The hashtag #YouGoodMan began a day after Kid Cudi announced that he had checked into rehab for depression and suicidal urges.
In a Facebook post, the hip-hop artist and actor said that he felt ashamed about what he needed to share, to “be a leader and hero to so many while admitting I’ve been living a lie.”
The artist, whose real name is Scott Mescudi, said he checked himself into a facility on Monday, and that if he hadn’t, he “would’ve done something” to himself.
The hashtag being used on Wednesday was created by Dayna Lynn Nuckolls and her friend — who asked to be identified only by his Twitter handle, @TheCosby. Both told BuzzFeed News they wanted to create a space for black men to connect on the topic of mental illnesses.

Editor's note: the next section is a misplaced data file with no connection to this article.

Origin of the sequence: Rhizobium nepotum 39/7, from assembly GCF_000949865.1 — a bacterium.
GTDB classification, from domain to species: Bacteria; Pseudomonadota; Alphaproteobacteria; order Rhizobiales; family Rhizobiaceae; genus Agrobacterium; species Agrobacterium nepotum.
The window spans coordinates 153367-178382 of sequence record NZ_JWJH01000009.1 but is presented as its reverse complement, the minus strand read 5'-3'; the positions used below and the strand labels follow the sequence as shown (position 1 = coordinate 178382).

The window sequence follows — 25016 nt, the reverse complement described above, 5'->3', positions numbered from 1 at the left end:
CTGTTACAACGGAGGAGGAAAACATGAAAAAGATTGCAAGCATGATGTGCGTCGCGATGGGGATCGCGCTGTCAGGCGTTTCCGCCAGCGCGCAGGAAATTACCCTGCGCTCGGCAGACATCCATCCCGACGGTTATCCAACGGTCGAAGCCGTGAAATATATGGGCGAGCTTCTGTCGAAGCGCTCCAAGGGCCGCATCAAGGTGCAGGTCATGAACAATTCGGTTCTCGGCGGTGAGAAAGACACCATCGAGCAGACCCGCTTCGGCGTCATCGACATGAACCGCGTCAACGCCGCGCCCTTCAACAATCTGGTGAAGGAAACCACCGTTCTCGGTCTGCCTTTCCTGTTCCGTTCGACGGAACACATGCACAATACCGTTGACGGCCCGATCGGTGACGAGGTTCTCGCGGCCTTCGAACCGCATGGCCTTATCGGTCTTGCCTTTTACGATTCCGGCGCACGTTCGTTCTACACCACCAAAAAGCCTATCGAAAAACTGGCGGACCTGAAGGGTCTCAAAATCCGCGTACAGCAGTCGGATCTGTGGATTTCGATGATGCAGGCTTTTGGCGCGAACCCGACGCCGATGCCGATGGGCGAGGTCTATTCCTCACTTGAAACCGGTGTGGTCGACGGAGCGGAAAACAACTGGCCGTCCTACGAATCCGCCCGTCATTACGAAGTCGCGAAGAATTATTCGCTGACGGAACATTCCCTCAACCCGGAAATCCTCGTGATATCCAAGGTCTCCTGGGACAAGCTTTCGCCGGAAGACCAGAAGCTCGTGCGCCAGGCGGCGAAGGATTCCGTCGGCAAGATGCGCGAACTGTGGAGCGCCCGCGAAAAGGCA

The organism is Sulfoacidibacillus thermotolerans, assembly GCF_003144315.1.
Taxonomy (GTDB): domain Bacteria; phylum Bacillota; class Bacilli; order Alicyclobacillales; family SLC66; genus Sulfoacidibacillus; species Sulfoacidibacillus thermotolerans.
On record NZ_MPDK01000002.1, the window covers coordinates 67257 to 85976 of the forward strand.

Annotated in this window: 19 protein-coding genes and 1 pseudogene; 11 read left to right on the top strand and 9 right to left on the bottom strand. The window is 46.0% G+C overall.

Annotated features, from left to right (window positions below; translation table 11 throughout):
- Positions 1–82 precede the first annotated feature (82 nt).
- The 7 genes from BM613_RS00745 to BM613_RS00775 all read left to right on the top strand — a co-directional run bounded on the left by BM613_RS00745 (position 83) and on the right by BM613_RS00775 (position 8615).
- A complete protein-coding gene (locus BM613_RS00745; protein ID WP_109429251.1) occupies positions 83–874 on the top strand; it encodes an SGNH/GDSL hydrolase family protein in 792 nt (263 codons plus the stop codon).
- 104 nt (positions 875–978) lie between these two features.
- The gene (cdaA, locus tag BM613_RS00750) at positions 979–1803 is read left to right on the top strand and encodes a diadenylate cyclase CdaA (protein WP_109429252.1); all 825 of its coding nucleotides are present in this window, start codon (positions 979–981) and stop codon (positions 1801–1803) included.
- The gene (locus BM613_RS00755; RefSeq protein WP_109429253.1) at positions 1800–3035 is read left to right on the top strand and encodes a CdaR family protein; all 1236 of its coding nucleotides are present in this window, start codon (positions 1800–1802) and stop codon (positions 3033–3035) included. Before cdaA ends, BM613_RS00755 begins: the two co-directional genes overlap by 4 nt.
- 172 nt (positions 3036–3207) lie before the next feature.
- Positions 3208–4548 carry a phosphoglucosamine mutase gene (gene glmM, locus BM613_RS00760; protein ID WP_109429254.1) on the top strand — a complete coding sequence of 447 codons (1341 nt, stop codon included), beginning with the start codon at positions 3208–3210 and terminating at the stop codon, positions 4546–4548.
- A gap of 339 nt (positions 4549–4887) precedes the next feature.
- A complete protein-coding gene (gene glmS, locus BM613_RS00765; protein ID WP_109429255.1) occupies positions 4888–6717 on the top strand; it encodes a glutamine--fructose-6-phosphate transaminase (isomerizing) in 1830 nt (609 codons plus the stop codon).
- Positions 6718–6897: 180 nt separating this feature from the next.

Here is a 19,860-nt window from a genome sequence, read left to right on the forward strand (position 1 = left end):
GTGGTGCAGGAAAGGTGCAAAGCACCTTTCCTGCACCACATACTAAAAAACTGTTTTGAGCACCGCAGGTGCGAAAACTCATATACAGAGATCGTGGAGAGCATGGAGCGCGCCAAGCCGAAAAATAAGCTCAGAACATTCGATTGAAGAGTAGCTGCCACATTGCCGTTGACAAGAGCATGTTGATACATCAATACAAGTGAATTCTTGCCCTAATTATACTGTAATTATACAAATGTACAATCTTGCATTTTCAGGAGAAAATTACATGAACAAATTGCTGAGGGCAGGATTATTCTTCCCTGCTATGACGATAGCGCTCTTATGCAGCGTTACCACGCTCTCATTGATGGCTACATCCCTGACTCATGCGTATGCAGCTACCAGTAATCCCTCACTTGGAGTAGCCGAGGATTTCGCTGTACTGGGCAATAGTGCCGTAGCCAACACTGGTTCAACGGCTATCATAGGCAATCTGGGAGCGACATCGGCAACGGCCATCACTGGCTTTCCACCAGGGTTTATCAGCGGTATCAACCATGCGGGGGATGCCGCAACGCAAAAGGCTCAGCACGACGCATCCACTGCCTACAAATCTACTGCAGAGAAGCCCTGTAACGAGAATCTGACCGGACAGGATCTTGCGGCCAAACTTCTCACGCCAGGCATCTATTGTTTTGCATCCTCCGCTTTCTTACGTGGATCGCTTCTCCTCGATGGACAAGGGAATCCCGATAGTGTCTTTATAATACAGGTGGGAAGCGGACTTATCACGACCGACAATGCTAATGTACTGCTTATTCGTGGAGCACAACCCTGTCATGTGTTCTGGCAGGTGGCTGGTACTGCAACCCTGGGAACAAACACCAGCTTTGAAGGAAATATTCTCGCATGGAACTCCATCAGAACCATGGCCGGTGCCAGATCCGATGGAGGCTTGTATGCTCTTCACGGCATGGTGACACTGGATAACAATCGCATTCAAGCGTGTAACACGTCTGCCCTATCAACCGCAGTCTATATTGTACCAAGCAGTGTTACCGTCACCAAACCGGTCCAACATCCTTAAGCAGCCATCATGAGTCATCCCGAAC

Nuckolls, an artist and musician who lives in Chicago, said that Kid Cudi’s statement Tuesday night resonated with her.
“I had just been having a conversation with a black man close to me about getting professional help about his trauma,” she said.
“When I saw that someone with so much to gain, but also so much to lose in sharing something personal like that came forward, it made me happy because it opened the door and gave others permission to do the same,” she added.
Nuckolls tweeted at @TheCosby Wednesday morning, and the two publicly brainstormed a name for the hashtag, settling on #YouGoodMan.
— Dayna Lynn Nuckolls (@DaynaLNuckolls) October 5, 2016Loading...
— No Relation (@TheCosby) October 5, 2016
Since the hashtag started, black men, and some women, took to Twitter to share their thoughts and feelings on the topic.
I've been dealing with depression and anxiety my whole adult life. Shit is hard to live with. Harder to express in words. #YouGoodMan
— Goku Black (@NelsonBangdela) October 5, 2016
Counseling and medicine are expensive. I smoke every day to cope with my own head. Sometimes it's for fun. Sometimes it not. #YouGoodMan
— Smokey Carmichael (@turtlewithapen) October 5, 2016